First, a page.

This is an analysis of the poem Tie The Strings To My Life, My Lord, that begins with:
Tie the strings to my life, my Lord,
Then I am ready to go!... full text
Elements of the verse: questions and answers
The information we provided is prepared by means of a special computer program. Use the criteria sheet to understand greatest poems or improve your poetry analysis essay.
- Rhyme scheme: abcb adXd cefeXcbfb
- Stanza lengths (in strings): 4,4,9,
- Closest metre: iambic trimeter
- Сlosest rhyme: alternate rhyme
- Сlosest stanza type: tercets
- Guessed form: unknown form
- Metre: 10101111 1111001 1011010 10101 11010101 111101 11110010 101011 11011010 1101101 11010101 111111 010011101 1011101 11011111 1111001
- Amount of stanzas: 4
- Average number of symbols per stanza: 121
- Average number of words per stanza: 25
- Amount of lines: 16
- Average number of symbols per line: 30 (strings are less long than medium ones)
- Average number of words per line: 6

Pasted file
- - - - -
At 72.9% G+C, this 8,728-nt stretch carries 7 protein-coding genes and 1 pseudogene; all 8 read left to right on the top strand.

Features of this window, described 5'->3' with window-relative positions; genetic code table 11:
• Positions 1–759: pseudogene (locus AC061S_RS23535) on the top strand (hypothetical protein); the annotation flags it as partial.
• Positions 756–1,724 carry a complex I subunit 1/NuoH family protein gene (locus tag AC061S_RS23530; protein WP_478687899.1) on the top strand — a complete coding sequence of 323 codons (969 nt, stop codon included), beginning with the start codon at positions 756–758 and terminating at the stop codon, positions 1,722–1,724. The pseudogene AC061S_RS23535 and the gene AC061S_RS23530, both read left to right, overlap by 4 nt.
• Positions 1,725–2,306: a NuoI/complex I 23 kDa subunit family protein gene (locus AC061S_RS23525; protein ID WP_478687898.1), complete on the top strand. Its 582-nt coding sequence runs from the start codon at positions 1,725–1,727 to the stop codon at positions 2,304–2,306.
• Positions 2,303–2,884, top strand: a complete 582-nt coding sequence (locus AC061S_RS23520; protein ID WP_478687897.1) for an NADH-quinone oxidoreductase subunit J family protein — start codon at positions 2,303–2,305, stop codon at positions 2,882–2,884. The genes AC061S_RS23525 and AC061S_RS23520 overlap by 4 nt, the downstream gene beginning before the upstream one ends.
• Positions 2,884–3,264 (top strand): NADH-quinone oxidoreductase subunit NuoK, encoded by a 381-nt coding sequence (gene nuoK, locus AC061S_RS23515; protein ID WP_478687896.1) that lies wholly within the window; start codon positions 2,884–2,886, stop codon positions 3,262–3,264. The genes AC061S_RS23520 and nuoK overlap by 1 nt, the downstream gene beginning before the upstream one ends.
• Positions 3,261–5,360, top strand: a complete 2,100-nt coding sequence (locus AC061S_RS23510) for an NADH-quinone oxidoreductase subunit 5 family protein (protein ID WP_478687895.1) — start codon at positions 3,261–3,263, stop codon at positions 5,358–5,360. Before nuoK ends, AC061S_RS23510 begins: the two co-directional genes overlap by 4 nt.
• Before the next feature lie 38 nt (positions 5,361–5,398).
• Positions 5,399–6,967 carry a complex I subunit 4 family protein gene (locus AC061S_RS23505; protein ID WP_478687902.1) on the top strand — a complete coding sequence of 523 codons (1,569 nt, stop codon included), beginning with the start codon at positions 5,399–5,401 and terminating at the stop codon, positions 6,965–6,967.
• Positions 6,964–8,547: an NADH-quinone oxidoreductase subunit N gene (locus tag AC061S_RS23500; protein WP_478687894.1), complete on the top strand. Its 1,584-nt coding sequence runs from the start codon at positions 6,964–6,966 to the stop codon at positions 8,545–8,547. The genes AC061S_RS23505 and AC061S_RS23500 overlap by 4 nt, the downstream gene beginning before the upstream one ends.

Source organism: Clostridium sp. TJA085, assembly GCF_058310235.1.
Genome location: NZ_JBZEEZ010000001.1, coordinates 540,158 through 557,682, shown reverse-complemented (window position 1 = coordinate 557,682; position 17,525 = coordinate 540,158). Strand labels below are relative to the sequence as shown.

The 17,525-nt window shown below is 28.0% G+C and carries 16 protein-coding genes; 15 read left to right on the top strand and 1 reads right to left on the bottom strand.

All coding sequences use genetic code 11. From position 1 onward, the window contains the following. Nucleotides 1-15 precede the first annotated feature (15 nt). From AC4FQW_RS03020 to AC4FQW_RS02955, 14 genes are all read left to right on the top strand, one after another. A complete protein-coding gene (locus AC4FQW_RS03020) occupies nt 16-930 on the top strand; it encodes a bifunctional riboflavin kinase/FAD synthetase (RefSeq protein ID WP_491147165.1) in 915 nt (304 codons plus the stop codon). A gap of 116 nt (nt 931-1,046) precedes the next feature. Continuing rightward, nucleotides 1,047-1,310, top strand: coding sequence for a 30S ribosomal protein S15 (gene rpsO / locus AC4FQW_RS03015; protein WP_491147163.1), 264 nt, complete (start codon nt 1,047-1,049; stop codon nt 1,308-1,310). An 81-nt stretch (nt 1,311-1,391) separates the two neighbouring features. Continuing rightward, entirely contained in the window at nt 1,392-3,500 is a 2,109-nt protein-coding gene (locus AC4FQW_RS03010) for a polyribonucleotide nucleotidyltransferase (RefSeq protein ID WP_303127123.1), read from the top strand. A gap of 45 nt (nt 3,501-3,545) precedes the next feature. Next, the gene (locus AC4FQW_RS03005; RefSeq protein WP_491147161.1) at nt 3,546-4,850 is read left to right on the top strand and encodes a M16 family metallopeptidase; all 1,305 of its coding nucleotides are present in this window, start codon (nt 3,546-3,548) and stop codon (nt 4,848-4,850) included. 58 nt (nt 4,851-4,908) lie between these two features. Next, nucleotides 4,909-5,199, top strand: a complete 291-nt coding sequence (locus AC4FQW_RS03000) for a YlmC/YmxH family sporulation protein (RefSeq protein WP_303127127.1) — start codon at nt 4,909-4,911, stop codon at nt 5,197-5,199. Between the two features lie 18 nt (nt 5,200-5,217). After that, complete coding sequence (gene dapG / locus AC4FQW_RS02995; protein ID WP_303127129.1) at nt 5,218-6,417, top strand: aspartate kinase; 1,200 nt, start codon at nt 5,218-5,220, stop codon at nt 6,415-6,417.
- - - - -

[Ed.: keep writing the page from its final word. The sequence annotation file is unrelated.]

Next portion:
Mood of the speaker:
There are many exclamation marks in the poem. The speaker is excited. He or she has strong feelings on the subject that is described in the poem.
The author used lexical repetitions to emphasize a significant image; to, i are repeated.
The poet used anaphora at the beginnings of some neighboring lines. The same word and is repeated.
If you write a school or university poetry essay, you should Include in your explanation of the poem:
- summary of Tie The Strings To My Life, My Lord,;
- central theme;
- idea of the verse;
- history of its creation;
- critical appreciation.
Good luck in your poetry interpretation practice!
Pay attention: the program cannot take into account all the numerous nuances of poetic technique while analyzing. We make no warranties of any kind, express or implied, about the completeness, accuracy, reliability and suitability with respect to the information.
More information about poems by Emily Dickinson
- Analysis of God Made A Little Gentian
- Analysis of I See Thee Better—in The Dark
- Analysis of Had I Presumed To Hope